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Publication numberUS4657806 A
Publication typeGrant
Application numberUS 06/715,828
Publication dateApr 14, 1987
Filing dateMar 25, 1985
Priority dateMar 25, 1985
Fee statusPaid
Also published asCA1259840A1, DE3685975D1, DE3685975T2, EP0196045A2, EP0196045A3, EP0196045B1
Publication number06715828, 715828, US 4657806 A, US 4657806A, US-A-4657806, US4657806 A, US4657806A
InventorsWilliam H. Dutt
Original AssigneeAlbany International Corp.
Export CitationBiBTeX, EndNote, RefMan
External Links: USPTO, USPTO Assignment, Espacenet
Wet press papermakers felt
US 4657806 A
The disclosure is of a method of preparing a papermakers wet-press felt fabric, felts made therefrom and their use, as wet-press felts on papermaking machines. By the method of the invention, there is obtained a method of making a papermakers press felt of controlled porosity while at the same time maintaining a high level of void volume and permeability in a loaded nip of a paper machine press.
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What is claimed:
1. A papermakers wet-press felt, which comprses:
a base layer, which comprises a woven fabric of interwoven machine and cross-machine direction textile yarns; and
a top layer coated on the base layer, said coating comprising a resilient, water-resistant, elastomeric, non-cellular, synthetic polymeric resin bonded to the base layer;
said resin coating being characterized in part by homogeneously distributed voids and being water permeable by virtue of a plurality of channels penetrating the body of the coating top layer.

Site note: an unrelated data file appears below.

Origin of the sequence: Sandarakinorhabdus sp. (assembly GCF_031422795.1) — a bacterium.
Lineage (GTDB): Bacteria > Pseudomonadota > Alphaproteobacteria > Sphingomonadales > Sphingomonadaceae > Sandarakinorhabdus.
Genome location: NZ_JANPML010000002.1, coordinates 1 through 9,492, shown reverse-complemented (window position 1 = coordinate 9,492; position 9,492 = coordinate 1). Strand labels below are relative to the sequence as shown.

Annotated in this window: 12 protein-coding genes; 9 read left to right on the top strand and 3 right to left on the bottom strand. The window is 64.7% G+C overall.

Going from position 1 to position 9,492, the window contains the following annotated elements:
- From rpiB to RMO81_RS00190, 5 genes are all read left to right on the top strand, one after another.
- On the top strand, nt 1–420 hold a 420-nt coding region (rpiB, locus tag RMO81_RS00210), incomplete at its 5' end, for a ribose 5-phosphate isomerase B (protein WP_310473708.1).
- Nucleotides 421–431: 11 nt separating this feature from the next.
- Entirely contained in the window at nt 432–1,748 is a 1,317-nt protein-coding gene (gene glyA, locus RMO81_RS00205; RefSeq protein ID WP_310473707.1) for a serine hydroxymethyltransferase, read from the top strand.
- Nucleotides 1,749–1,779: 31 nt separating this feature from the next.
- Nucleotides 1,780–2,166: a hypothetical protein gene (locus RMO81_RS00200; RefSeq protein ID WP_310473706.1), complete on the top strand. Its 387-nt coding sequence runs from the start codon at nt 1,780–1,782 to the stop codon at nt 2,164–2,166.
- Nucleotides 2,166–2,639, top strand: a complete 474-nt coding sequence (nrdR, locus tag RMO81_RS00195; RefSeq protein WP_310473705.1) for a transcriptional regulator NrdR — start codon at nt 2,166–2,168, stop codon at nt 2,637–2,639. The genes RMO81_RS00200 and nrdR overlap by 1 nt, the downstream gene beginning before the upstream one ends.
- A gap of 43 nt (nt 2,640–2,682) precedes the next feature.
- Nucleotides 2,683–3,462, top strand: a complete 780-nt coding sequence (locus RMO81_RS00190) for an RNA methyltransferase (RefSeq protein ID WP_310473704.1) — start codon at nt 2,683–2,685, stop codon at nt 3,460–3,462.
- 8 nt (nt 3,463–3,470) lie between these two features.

2. The felt of claim 1 wherein said yarns are monofilament yarns.

1. Field of the Invention

The invention relates to papermakers felts and more particularly relates to a wet press felt for use in the press section of a papermaking machine and the method of its fabrication.

2. Brief Description of the Prior Art

The modern papermaker employs a highly sophisticated machine to make paper, which is named rather appropriately a "papermaking machine". The modern papermaking machine is in essence a device for removing water from the paper furnish. The water is removed sequentially in three stages or sections of the machine. In the first or forming section, the furnish is deposited on a moving forming wire and water drained through the wire to leave a paper sheet or web having a solids content of circa 18 to 25 percent by weight. The formed web is carried into a wet press felt section and passed through one or more nip presses on a moving press felt to remove sufficient water to form a sheet having a solids content of 36 to 44 percent by weight. This sheet is then transferred to the dryer section of the papermaking machine where dryer felts press the paper sheet against hot, steam-heated dryer cylinders to obtain about 92 to 96 percent solids content.